User logged in as Damian
: Thank you, Charles! I knew I had bungled the
: full quote, but what I remembered so vividly
: was that phrase and the author's clear tone
: of disapproval.
Gary, it was difficult not to know about the estrangement between Vicky and Wilhelm even at the time. For one thing, Wilhelm was anything but subtle about it. As soon as his father was dead he ordered troops to surround the palace and had it thoroughly searched for evidence of any incriminating correspondence suggesting his mother had been revealing Prussian state secrets to her English relatives. Shortly afterwards, his mother was forced to leave the palace and retire to a country retreat with her 3 younger daughters. It was impossible for newspapers and journalists of the time not to pick up that something strange and unpleasant was going on even if they didn't know the full details.
: --Previous Message--
: However, while
: reading a microfilm copy of the New York
: Times from the day after Wilhelm II's
: accession in 1888 (the entire front page was
: given over to stories related to the German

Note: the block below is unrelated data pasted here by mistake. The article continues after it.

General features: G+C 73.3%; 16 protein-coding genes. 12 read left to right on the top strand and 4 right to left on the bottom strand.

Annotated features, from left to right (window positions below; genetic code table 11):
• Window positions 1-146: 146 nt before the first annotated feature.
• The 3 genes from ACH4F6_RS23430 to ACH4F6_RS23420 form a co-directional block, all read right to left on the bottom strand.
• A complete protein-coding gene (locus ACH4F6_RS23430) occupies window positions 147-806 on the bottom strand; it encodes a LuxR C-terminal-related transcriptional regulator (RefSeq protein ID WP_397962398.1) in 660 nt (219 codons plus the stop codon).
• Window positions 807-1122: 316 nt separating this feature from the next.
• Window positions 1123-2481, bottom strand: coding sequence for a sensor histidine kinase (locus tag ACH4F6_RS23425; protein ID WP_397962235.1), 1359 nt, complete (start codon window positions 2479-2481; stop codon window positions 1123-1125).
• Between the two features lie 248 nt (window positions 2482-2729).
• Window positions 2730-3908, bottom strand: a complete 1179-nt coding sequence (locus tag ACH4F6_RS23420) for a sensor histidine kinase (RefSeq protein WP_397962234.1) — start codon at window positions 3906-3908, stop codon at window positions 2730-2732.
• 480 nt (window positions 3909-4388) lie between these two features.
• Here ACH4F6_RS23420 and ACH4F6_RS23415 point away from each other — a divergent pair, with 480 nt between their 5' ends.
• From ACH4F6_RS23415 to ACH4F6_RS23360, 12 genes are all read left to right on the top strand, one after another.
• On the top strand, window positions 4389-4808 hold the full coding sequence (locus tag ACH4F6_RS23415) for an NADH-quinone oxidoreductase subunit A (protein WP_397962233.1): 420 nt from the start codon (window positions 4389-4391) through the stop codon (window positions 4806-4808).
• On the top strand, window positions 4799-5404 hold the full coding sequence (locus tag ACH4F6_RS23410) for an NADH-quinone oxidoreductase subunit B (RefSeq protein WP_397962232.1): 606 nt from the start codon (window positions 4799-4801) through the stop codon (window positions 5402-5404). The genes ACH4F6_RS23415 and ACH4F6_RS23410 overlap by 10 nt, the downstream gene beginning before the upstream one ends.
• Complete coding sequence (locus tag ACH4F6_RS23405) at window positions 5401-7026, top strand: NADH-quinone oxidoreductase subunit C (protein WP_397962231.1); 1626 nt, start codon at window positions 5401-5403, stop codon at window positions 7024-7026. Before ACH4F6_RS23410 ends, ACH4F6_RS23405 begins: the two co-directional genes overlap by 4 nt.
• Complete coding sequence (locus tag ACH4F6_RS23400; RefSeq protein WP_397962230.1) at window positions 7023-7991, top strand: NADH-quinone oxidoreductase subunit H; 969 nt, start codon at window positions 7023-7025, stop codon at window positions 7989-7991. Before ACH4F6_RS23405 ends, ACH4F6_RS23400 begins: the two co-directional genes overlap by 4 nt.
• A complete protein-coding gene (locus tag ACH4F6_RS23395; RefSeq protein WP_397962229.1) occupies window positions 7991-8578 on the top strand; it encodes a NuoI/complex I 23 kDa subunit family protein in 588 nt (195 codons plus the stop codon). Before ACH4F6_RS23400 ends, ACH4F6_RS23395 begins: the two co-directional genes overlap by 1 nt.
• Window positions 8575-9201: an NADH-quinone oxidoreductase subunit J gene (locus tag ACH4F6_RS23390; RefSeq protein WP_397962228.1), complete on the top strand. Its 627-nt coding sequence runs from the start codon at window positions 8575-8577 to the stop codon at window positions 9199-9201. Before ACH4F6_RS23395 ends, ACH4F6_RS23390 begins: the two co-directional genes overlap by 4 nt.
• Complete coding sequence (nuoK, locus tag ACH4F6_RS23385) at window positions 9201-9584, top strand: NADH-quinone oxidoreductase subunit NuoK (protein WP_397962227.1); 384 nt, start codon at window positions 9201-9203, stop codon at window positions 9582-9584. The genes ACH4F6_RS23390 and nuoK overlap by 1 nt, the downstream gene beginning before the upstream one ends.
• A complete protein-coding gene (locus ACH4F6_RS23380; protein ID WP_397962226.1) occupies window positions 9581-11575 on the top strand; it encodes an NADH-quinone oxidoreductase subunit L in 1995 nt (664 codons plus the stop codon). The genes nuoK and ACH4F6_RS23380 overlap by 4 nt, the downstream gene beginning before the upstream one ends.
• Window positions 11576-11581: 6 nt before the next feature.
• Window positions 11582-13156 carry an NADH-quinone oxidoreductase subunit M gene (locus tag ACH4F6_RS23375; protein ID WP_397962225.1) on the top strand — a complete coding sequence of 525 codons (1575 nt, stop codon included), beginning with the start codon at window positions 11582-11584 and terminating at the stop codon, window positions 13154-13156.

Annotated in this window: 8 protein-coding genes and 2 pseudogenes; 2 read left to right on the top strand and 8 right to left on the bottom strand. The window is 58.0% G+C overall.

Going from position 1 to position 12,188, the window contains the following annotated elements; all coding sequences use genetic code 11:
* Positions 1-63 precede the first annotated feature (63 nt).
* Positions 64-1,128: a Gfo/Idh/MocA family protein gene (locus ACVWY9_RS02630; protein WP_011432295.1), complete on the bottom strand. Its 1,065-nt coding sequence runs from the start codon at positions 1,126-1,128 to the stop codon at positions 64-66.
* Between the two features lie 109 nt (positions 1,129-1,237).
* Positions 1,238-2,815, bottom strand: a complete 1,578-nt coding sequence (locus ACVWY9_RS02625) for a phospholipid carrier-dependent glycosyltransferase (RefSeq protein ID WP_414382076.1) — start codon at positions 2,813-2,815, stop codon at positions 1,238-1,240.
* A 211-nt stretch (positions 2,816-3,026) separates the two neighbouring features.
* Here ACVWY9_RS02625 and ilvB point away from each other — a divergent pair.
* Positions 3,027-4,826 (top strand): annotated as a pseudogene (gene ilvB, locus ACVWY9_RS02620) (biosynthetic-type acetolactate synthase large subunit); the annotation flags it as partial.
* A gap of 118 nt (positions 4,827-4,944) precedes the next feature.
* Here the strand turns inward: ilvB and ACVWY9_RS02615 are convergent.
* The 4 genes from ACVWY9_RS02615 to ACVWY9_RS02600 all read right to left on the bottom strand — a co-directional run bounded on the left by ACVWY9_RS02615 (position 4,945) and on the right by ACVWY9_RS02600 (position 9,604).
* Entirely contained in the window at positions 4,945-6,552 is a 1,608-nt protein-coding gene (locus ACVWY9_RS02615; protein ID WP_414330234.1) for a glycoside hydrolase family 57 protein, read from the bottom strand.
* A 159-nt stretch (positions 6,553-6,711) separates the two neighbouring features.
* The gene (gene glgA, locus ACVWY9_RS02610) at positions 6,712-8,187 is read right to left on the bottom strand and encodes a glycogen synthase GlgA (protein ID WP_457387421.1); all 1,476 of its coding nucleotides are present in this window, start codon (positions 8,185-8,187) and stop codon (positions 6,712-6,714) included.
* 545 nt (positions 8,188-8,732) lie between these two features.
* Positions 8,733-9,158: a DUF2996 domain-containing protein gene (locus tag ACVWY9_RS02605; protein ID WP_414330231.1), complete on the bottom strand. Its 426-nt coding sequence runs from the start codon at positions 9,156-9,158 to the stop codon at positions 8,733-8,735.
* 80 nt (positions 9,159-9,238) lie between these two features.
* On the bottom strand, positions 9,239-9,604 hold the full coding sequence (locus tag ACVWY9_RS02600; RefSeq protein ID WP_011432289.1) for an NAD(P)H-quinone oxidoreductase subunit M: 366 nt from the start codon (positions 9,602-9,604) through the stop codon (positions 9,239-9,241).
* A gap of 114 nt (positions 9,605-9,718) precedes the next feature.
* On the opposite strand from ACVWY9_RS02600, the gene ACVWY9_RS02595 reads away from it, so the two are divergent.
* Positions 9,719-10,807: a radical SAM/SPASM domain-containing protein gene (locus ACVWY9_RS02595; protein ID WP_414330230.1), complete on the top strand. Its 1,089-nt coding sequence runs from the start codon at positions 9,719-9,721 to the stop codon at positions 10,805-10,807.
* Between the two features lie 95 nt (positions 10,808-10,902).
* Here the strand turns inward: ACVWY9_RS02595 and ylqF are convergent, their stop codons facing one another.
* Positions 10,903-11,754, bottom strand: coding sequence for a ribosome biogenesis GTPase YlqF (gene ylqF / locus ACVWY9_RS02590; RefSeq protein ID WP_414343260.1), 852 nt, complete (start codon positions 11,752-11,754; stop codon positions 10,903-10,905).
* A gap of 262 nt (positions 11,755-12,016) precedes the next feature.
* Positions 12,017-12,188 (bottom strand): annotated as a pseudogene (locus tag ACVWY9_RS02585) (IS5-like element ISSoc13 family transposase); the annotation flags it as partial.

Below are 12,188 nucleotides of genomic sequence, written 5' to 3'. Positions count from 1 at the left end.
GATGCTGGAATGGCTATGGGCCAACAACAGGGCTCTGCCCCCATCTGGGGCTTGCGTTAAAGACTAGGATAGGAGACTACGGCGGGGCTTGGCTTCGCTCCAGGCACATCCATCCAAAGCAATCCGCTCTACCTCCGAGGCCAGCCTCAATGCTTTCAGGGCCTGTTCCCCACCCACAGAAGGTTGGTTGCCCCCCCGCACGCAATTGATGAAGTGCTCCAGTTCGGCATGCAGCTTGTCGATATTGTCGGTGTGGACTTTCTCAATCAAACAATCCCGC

: succession, as it had been 99 days earlier),
: I came across what we'd now call an analysis
: piece in which the author said something
: like, "One wonders what it means for
: the peace of the world when a man who hates
: his own mother sits of the throne of the
: German Empire." I may not have the
: whole line exactly word for word, but I
: vividly recall being struck by that phrase,
: "a man who hates his own mother,"
: because what I had thought was a royal
: family secret was right there on the front
: page of the New York Times!
: "It is perhaps logical that a man who
: hates his mother does not love anything
: except himself, his country not excepted,
: and many people, the Socialists and Jews of
: Germany perhaps the most of all, may
: bitterly regret the untimely death of
: Emperor Frederick and the accession of
: William II." - New York Times, June 16,
: 1888, page 1.
« Back to index